Mesh in the Wireless Valley

By Eric Griffith

October 07, 2005

The site survey software company is going to offer a tool for planning outdoor mesh WLAN deployments.

Site surveys of locations that need effective wireless LANs are de rigueur for most organizations, but they are a little harder to pull off with a citywide deployment. Wireless Valley Communications might make a dent in that problem with a new version of MeshPlanner, a product they originally designed in partnership with Nortel Networks.

"The MeshPlanner 'generic,' as we call it internally, has a broader sweep," says Roger Skidmore, chief product officer at Wireless Valley. "Customers can compare and contrast how different [mesh] vendor products will work."

Skidmore says site surveys for most citywide mesh networks required mounting some equipment first (usually on city light poles or on buildings), driving through an area to collect data on the wireless signal, and then doing it all over again if the signal wasn't strong enough. MeshPlanner will accept map input to help network providers figure out how the mesh propagates and what interference might be there before installing any hardware.

Unlike the Nortel version, the 'generic' MeshPlanner doesn't do vendor recommendations. Skidmore says it doesn't have any pre-defined specifications for existing mesh equipment at all, so a side-by-side comparison of how, for example, Tropos Networks might do versus Strix Systems in a given environment isn't possible. "The goal is to look at how an overall mesh will perform," he says.

The software will, however, consider various technologies and how they're used in the mesh. It can, for example, look at 802.11a for backhaul on the mesh itself with 802.11b/g on client connections, or vice versa. As new technologies come out — such as WiMax for longer distance, higher throughput backhaul mesh connections — it will be added to MeshPlanner.

The software is suitable for planning not just permanent deployments, but also temporary mesh networks used in emergencies or limited-time events like concerts or festivals .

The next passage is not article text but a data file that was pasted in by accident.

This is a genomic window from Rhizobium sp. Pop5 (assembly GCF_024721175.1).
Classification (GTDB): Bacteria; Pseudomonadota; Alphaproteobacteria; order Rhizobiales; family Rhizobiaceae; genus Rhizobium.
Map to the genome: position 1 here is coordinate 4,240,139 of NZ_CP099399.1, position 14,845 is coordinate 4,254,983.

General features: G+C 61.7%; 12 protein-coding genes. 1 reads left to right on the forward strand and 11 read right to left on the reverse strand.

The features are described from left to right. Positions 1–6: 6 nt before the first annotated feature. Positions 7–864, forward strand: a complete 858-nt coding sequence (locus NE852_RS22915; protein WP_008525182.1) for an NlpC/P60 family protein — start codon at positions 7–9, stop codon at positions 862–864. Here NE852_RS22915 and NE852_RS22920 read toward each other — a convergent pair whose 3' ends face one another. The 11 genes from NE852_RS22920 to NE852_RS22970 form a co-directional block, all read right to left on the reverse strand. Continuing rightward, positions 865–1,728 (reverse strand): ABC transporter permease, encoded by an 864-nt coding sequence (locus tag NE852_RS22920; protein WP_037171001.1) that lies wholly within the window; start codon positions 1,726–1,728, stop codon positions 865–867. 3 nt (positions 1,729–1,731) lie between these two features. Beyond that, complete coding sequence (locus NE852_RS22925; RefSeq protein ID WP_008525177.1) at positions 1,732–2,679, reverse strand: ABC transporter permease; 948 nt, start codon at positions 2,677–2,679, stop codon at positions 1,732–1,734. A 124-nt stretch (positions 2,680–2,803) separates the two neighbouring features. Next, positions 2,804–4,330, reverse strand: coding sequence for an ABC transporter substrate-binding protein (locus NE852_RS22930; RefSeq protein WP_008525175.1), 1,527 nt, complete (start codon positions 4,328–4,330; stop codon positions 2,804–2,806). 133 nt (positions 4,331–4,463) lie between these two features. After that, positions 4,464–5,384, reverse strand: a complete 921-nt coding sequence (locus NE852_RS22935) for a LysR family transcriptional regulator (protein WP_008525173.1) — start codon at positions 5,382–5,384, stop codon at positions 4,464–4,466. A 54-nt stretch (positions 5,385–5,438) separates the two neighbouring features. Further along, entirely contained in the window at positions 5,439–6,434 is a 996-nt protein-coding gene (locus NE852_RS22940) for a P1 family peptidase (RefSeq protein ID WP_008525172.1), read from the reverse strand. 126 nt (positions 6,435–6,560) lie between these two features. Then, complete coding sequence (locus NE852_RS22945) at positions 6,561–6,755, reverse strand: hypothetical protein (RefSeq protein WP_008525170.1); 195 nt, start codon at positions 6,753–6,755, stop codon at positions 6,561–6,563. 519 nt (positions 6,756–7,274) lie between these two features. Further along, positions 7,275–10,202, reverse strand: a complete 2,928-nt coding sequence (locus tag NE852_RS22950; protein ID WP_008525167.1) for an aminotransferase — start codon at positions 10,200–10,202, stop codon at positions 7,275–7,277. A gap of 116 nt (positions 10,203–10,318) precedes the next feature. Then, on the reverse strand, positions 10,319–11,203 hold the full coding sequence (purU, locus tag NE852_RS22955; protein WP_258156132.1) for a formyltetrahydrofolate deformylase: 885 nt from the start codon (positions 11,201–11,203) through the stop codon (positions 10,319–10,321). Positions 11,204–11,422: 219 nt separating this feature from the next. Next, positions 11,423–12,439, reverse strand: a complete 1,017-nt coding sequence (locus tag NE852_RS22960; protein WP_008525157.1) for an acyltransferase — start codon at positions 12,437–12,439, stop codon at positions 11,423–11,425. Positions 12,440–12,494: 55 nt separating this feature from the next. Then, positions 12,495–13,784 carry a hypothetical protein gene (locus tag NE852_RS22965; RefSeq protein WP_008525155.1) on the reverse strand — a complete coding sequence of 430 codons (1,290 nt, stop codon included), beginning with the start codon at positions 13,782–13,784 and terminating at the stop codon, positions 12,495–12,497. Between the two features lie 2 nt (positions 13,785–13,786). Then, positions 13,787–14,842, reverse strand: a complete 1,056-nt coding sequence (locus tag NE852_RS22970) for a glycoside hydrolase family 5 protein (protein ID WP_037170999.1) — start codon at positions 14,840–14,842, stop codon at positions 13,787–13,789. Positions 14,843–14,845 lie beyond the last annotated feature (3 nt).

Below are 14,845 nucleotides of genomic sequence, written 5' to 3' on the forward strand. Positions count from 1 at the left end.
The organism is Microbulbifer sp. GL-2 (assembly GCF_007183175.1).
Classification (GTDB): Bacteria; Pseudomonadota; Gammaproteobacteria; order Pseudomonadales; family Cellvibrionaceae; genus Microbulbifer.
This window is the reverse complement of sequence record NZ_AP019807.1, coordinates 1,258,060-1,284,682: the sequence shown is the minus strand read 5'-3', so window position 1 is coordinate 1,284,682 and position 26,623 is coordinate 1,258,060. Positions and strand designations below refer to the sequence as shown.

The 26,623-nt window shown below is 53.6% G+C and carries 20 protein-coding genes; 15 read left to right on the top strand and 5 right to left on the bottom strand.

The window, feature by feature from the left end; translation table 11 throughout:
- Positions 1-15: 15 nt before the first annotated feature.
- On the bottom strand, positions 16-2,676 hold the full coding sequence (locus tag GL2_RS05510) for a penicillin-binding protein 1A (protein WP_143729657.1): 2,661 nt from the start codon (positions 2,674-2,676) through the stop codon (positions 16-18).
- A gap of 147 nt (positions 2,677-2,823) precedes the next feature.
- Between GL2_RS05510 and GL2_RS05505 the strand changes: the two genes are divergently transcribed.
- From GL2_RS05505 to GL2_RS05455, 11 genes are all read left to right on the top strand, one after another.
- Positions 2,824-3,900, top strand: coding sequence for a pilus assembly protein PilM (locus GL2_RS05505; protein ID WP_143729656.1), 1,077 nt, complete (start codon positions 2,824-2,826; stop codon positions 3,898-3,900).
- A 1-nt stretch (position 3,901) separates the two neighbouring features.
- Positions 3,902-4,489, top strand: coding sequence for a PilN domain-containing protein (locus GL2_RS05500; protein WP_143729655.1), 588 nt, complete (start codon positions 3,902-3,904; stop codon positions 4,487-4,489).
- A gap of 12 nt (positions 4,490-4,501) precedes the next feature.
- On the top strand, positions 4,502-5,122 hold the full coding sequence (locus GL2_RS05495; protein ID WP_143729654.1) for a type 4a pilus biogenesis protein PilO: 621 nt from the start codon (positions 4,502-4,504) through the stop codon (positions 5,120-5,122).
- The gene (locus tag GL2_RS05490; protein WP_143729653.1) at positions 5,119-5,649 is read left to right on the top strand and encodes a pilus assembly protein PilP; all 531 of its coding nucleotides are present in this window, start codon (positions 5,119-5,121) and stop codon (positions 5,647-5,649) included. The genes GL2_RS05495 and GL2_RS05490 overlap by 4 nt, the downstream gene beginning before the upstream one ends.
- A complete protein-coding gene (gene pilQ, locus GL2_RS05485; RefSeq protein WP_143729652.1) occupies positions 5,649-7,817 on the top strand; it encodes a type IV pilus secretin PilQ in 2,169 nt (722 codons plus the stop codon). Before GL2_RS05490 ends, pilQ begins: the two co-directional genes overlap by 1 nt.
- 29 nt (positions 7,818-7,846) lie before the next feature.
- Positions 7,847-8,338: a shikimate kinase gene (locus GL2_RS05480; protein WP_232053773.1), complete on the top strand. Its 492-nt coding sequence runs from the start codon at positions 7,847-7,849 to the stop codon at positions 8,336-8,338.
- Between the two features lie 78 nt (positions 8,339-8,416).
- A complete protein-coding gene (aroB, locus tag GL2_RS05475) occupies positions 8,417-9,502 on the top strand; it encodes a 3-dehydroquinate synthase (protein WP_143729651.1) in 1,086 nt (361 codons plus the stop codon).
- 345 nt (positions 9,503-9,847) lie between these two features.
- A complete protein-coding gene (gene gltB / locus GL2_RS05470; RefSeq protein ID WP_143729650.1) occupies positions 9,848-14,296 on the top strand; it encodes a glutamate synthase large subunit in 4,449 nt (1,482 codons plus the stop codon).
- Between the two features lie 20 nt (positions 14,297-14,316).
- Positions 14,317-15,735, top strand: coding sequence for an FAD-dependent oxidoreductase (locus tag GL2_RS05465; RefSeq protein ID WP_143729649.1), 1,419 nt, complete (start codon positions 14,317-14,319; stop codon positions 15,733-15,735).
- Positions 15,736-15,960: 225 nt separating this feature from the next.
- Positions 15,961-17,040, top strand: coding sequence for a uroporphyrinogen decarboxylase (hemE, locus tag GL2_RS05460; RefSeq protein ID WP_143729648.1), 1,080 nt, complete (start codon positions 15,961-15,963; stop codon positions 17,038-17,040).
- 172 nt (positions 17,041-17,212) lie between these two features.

"Certainly, anytime you're looking to set up a network and provide service to people, particularly for public safety or any form of mission-critical application, ad hoc or not, the more planning [put in], the better off you are," says Skidmore.

The ability of the new MeshPlanner to handle data input for mapping is upgraded from the Nortel version. Map importing covers almost anything, from CAD drawings to maps from Google, anything that would make it easier for a common base of users without any particular expertise in wireless networks or site surveys. The new version also does not require as much user activity to identify building obstructions and other obstacles that can impede a signal, while delivering the same amount of accuracy, according to Skidmore. Such upgrades will likely make their way into the Nortel version of the product as well, as Wireless Valley says it's committed to the partnership.

The price for the product is to be determined, and Skidmore didn't want to guess at a ballpark figure, other than to say the company is "trying to make it available to anyone looking to make a mesh... as many people as possible." The product should be ready by the end of October.

Comment and Contribute
(Maximum characters: 1200). You have
characters left.